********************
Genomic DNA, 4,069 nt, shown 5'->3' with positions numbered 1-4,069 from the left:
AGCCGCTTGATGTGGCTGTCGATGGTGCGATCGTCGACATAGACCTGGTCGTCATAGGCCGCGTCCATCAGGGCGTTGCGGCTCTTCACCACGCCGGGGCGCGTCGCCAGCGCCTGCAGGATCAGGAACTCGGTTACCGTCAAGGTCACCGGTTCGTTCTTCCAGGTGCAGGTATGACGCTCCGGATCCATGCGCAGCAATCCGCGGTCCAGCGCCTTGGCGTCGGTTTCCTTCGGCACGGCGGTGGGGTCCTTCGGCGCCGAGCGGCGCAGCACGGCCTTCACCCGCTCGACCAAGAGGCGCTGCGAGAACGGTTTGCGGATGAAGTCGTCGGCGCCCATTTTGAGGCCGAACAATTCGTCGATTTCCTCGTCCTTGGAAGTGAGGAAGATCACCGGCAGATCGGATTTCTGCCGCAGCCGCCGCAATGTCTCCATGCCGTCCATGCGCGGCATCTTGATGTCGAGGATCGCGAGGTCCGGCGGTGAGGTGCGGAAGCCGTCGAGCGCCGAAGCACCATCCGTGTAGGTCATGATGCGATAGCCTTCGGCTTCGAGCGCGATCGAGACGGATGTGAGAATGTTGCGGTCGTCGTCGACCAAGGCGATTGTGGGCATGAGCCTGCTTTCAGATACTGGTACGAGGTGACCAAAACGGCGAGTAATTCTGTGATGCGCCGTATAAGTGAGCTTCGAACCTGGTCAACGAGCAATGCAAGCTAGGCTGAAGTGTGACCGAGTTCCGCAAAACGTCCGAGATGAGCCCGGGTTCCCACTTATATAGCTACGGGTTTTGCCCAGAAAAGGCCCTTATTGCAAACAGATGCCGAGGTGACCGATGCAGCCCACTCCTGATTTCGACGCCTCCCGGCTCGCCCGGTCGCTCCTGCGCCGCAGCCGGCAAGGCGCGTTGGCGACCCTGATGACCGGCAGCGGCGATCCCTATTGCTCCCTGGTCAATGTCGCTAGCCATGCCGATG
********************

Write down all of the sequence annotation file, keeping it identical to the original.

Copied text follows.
Genomic DNA, 4,069 nt, shown 5'->3' with positions numbered 1-4,069 from the left:
AGCCGCTTGATGTGGCTGTCGATGGTGCGATCGTCGACATAGACCTGGTCGTCATAGGCCGCGTCCATCAGGGCGTTGCGGCTCTTCACCACGCCGGGGCGCGTCGCCAGCGCCTGCAGGATCAGGAACTCGGTTACCGTCAAGGTCACCGGTTCGTTCTTCCAGGTGCAGGTATGACGCTCCGGATCCATGCGCAGCAATCCGCGGTCCAGCGCCTTGGCGTCGGTTTCCTTCGGCACGGCGGTGGGGTCCTTCGGCGCCGAGCGGCGCAGCACGGCCTTCACCCGCTCGACCAAGAGGCGCTGCGAGAACGGTTTGCGGATGAAGTCGTCGGCGCCCATTTTGAGGCCGAACAATTCGTCGATTTCCTCGTCCTTGGAAGTGAGGAAGATCACCGGCAGATCGGATTTCTGCCGCAGCCGCCGCAATGTCTCCATGCCGTCCATGCGCGGCATCTTGATGTCGAGGATCGCGAGGTCCGGCGGTGAGGTGCGGAAGCCGTCGAGCGCCGAAGCACCATCCGTGTAGGTCATGATGCGATAGCCTTCGGCTTCGAGCGCGATCGAGACGGATGTGAGAATGTTGCGGTCGTCGTCGACCAAGGCGATTGTGGGCATGAGCCTGCTTTCAGATACTGGTACGAGGTGACCAAAACGGCGAGTAATTCTGTGATGCGCCGTATAAGTGAGCTTCGAACCTGGTCAACGAGCAATGCAAGCTAGGCTGAAGTGTGACCGAGTTCCGCAAAACGTCCGAGATGAGCCCGGGTTCCCACTTATATAGCTACGGGTTTTGCCCAGAAAAGGCCCTTATTGCAAACAGATGCCGAGGTGACCGATGCAGCCCACTCCTGATTTCGACGCCTCCCGGCTCGCCCGGTCGCTCCTGCGCCGCAGCCGGCAAGGCGCGTTGGCGACCCTGATGACCGGCAGCGGCGATCCCTATTGCTCCCTGGTCAATGTCGCTAGCCATGCCGATG